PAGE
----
Thanks to all of you who got in touch following the sudden death of my mum last month. I’ve really appreciated all your comments. My brother and I have worked hard to get her estate in order over the last few weeks, and I’ll soon be back at my writing desk full-time again. Mum would have been appalled if she’d known that she’d inadvertently gate-crashed the release of AUTUMN: INFERNO. You see, she wasn’t a horror fan by any stretch of the imagination, but she supported my work tirelessly over the years and was one of my most ardent cheerleaders.
It was easy to take her support for granted. She used to infuriate me, if I’m honest. There were endless interrogations for news/gossip whenever I saw her, and I used to cringe whenever I released something new and she forced herself to read it out of motherly loyalty. She’d always report back with “it was quite good”, or “I enjoyed it (but it’s not my kind of thing)” when it was clear she’d had to force herself to finish every sentence, and I was forever telling her not to put herself (and me) through it every time I released a new book. She’d never been a lover of apocalyptic fiction, and nothing I wrote was going to change that! All that said, it will be strange when I next write a sex scene or a violent action scene filled with explicit language… I won’t be cringing inwardly thinking “Mum’s going to read this…”
As Pete and I have emptied the house, we’ve been forced to go through her most private things. Our parents’ love letters to each other, keepsakes and mementos, trinkets that meant everything to Mum, but nothing to anyone else.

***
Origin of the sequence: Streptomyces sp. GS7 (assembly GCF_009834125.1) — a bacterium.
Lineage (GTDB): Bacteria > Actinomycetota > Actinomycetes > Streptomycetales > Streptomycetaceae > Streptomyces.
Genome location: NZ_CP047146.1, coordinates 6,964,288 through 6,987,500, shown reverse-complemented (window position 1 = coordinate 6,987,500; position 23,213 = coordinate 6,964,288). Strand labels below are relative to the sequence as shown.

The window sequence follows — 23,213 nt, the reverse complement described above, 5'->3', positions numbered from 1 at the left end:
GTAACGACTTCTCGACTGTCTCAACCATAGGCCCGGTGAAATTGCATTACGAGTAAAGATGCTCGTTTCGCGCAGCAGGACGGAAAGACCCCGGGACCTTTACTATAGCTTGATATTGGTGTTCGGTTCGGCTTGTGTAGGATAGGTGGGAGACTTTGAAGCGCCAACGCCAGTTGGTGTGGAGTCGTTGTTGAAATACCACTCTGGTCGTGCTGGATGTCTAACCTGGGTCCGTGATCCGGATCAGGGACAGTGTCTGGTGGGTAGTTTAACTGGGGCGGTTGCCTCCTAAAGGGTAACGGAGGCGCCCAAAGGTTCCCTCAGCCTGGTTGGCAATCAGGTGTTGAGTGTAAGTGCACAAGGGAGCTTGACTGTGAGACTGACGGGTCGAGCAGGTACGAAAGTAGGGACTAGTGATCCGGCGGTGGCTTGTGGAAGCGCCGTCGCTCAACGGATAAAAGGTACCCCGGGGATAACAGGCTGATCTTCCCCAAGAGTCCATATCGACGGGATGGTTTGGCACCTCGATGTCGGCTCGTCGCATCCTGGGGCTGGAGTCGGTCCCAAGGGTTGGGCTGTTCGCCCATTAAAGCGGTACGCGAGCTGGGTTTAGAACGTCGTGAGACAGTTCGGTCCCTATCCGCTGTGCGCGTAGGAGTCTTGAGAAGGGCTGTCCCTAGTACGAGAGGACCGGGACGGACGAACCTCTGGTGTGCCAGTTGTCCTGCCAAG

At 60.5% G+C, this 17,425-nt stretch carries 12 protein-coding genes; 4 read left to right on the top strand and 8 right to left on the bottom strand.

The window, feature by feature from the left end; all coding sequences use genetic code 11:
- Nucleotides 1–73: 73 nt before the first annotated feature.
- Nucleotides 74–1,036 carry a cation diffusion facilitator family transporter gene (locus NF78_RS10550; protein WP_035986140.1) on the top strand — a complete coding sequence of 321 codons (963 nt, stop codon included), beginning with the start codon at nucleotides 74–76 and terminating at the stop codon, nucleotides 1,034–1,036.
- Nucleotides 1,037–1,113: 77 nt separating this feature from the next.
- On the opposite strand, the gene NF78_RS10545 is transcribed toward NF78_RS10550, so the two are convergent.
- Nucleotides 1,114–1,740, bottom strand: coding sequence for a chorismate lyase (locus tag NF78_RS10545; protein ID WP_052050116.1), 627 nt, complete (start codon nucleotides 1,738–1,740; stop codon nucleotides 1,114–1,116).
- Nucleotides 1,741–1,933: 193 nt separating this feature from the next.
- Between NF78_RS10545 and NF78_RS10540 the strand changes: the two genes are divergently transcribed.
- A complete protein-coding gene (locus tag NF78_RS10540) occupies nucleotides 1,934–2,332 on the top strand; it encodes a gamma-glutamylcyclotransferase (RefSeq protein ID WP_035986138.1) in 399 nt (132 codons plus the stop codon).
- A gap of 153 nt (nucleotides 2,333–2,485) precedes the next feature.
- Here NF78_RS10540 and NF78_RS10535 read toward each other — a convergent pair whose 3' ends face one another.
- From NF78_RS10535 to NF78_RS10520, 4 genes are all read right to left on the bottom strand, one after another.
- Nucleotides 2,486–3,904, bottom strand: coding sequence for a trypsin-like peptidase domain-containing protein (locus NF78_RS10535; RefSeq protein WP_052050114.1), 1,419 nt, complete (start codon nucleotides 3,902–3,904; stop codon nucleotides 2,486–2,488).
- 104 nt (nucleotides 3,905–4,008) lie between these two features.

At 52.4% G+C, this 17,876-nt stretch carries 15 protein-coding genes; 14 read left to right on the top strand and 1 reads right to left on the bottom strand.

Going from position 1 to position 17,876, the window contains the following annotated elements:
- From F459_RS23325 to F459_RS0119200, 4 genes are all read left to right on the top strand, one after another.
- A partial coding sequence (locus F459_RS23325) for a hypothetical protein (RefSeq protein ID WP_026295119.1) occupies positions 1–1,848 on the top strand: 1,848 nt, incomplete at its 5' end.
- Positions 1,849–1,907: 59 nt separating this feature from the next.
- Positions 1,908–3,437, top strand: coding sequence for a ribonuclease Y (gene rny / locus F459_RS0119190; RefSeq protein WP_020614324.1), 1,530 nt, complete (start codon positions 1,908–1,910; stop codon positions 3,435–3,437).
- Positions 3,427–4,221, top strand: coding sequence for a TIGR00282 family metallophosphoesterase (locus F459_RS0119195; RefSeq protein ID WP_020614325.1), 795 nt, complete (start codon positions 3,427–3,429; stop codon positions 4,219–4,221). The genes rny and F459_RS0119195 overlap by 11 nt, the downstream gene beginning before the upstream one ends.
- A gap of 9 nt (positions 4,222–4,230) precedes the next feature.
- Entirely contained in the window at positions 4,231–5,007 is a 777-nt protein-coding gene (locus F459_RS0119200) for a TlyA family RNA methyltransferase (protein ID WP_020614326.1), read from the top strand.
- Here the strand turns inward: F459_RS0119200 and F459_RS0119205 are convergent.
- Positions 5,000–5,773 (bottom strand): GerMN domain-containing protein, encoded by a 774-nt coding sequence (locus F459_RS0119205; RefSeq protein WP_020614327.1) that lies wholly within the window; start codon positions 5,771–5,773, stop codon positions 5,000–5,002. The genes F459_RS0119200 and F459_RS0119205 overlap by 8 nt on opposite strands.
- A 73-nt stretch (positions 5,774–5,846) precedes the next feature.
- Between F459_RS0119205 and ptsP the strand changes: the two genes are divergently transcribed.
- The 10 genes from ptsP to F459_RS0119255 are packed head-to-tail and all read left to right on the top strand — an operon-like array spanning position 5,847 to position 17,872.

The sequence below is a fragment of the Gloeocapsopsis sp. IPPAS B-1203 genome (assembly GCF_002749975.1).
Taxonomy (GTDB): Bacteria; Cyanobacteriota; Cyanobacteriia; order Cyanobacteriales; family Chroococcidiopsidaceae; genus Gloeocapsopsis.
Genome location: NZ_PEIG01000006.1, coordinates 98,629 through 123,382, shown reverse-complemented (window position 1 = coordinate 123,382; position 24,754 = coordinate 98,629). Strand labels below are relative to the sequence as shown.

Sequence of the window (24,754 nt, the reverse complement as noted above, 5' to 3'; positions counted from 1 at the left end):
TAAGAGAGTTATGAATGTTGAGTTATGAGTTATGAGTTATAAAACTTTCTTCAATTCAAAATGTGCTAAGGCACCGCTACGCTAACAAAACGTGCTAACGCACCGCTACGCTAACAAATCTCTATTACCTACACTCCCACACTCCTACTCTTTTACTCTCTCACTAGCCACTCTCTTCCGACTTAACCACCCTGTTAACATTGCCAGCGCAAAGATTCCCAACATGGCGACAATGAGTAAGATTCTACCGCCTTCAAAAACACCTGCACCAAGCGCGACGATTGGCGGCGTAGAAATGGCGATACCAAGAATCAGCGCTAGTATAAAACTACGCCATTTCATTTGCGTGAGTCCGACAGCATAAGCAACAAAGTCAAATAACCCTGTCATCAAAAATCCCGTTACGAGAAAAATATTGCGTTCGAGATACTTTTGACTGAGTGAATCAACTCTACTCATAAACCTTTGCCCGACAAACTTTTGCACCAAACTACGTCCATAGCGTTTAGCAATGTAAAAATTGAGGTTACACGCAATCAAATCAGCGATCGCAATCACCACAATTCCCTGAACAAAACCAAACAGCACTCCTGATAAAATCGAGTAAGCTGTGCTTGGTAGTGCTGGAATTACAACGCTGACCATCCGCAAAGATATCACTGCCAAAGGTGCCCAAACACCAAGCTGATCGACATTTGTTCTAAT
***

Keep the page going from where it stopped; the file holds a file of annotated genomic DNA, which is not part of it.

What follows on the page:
I was talking to one of my daughters the other day about the transitory nature of memories. I have a cardboard box full of what can only be described as crap, but which I wouldn’t part with for the world. It’s filled with odds and ends that remind me of special times – mostly when Lisa and I first fell in love, and when the kids were born. I look in there and the emotion is almost overwhelming, but anyone else peeking in would just see junk: things like a perfectly preserved paper bag, a plastic roller skate keyring, a scrappy notebook filled with the track listings of mixtapes, a bunch of receipts for meals and gifts… To me, a box full of memories. To almost everyone else, a box full of rubbish.
It broke my heart when I found more memories in Mum’s purse. She’d been carrying these two scraps of paper with her for more than twenty-five years. They wouldn’t mean anything to anyone else, but to Mum they were clearly priceless. An invitation to the party Mum and Dad threw when my first book was released. Hundreds of friends, family, and neighbours piled into their back garden to eat, drink, and buy books. I know it started at 4pm, but I can’t remember when it finished… But it’s the receipt behind that touched me most. It took me a while to work out what it was for, then realisation struck – Mum posted the final edited manuscript of STRAIGHT TO YOU back to the publisher as I was at work, and she’d carried the receipt with her ever since. That release was the beginning of my writing career, the moment it stopped being a pipe-dream and became a reality.
To everyone else, these are just two dog-eared scraps of paper. To Mum – and now to me – they’re so much more than that.